COLUMBUS, Ohio -- Polls show that Donald Trump leads in Ohio and nationally. At a campaign stop in Columbus on Monday, he made sure you knew it.
“Every three days, another poll comes out,” Trump said. “Millions, they spend millions. I read all about myself. He got this, he got this, they love this but they don’t love this. But they do say they love him on the economy by far. They love him on leadership by far. They love him on terrorism, all those things. They love them. They don’t like my personality, but that’s only because they don’t know me.”
Thousands of people poured in the Columbus Convention Center Monday to support Trump in a rally that touched on many issues, including immigration, the military, the media and Syrian refugees.
Trump directed his criticism toward the media, challenging TV cameras to focus on the crowd instead of him. When they did not, Trump referenced yesterday’s assault of a rally protestor, saying that reporters did record that and that the attendees who attacked the person were not his people.
“Among the most dishonest people I’ve ever dealt with are the media,” Trump said. “Unbelievable. The level of dishonesty – not everybody, I’ve met some incredible people: those people right there with all the cameras going. I’ve dealt with some really treacherous, horrible human beings that will quote you totally wrong things that you’ve never even said.”
Trump also responded to criticism he’s received about how he’s said he would handle the Muslim population in the U.S. When he mentioned the notion of putting mosques or Muslims on watch lists, two attendees were removed for disrupting the rally and yelling at Trump.
“Syrian refugees are coming in, we have to create lists,” Trump said, at which point two people began yelling at Trump. They were booed and escorted out. “It’s sad. It’s rude, too. We have 12,000 people here. You can get them the hell out, go ahead. Unbelievable.”
He also reinforced his no-nonsense stance on fighting terrorism, using whatever methods necessary. When he brought up questions about waterboarding, his answer was clear: “On the other side, they chop off our young people’s heads and they put them on a stick,” Trump said. “Would I approve waterboarding? You’d bet your ass I’d approve it. You bet your ass.”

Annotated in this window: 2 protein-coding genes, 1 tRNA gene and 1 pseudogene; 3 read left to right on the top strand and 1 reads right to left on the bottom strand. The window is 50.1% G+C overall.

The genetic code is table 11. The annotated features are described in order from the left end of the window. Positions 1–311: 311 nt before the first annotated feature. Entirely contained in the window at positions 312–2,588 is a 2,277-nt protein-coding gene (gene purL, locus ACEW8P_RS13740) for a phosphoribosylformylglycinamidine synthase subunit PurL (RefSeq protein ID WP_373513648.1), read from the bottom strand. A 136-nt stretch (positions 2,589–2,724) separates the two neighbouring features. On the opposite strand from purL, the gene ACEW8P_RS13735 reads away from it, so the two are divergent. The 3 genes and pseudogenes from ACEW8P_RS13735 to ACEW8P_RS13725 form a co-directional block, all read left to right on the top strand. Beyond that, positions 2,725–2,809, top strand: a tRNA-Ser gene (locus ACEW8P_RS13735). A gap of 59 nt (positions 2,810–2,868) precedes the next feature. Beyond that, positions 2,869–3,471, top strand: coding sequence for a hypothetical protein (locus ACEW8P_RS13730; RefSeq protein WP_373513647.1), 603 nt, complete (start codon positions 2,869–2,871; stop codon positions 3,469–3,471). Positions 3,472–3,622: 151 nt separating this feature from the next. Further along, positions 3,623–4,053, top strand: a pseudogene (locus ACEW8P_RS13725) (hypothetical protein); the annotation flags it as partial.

Ohio Gov. John Kasich has been trading blows with Trump on Twitter, especially after the fourth Republican presidential debate, where Kasich led in airtime and made an effort to fight against his Republican opponents.
Despite this, Trump mentioned Kasich only once, emphasizing his sizable lead in the polls.
“Trump is 28 and second is at 18. Wow, your governor is only 2, what happened?“ Trump said. “Somehow, when you’re the governor of a state, you gotta run that state.”
But Ohio’s Republican leaders were less than pleased with Trump’s take on the Republican Party, at least in Ohio.
Ahead of this evening’s event, several Ohio senators held a conference call to voice their opinions. Ohio Senate President Keith Faber said that Gov. John Kasich is a more measured and prepared candidate than Trump.
“Nobody agrees with 100 percent of one candidate,” Faber said. “But when you talk about candidates, one of the things you have to have, whoever your president is going to be, is someone who is willing to lead. John Kasich has shown that. The others have talked about it, but they haven’t had the history showing it.”
Thousands of supporters lined up and filed in to see Trump, saying they were excited to see the businessman, especially compared to other candidates.
Joseph Warden came with his parents from Cincinnati. He said he knew he was a Trump supporter from his announcement.
“[It was] When he said the country needs to become rich again,” Warden said. “We have a middle class that is decimated. We have folks that can’t afford their health care. We have veterans that aren’t being taken care of. We have some serious problems, and we need someone who’s a manager and a great accomplishment to come in and solve the great problems of the country.”